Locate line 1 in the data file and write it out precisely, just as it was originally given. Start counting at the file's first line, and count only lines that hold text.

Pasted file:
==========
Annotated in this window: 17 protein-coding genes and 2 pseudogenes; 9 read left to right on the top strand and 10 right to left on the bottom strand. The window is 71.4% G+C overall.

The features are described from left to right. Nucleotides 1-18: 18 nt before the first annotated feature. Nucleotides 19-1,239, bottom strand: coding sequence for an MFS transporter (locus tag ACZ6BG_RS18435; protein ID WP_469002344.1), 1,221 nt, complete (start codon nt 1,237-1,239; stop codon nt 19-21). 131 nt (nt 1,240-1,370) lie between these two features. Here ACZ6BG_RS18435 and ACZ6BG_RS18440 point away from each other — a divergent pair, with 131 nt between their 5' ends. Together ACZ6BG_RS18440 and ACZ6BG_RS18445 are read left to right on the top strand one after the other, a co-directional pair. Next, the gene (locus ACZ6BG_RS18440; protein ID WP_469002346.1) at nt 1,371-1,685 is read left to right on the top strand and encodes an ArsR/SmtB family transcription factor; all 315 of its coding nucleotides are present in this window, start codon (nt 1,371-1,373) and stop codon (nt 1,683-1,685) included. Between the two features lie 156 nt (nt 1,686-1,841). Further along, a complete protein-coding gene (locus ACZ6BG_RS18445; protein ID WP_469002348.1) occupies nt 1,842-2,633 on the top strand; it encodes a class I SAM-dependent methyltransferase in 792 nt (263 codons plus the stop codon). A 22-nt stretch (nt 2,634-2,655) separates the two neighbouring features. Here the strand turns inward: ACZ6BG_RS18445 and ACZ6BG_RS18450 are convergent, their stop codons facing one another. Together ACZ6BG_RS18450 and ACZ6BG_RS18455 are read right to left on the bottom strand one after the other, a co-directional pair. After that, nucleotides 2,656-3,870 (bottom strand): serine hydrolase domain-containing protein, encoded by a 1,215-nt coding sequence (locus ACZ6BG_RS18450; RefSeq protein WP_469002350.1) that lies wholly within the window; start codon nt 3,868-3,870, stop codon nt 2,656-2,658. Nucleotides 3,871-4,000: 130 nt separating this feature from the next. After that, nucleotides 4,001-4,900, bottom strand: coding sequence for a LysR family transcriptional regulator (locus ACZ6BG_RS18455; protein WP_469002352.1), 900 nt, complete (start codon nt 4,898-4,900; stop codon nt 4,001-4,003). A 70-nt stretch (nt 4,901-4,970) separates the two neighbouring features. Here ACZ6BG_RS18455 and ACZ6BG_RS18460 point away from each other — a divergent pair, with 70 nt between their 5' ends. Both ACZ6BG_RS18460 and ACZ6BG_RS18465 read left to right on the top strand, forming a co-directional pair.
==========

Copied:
Annotated in this window: 17 protein-coding genes and 2 pseudogenes; 9 read left to right on the top strand and 10 right to left on the bottom strand. The window is 71.4% G+C overall.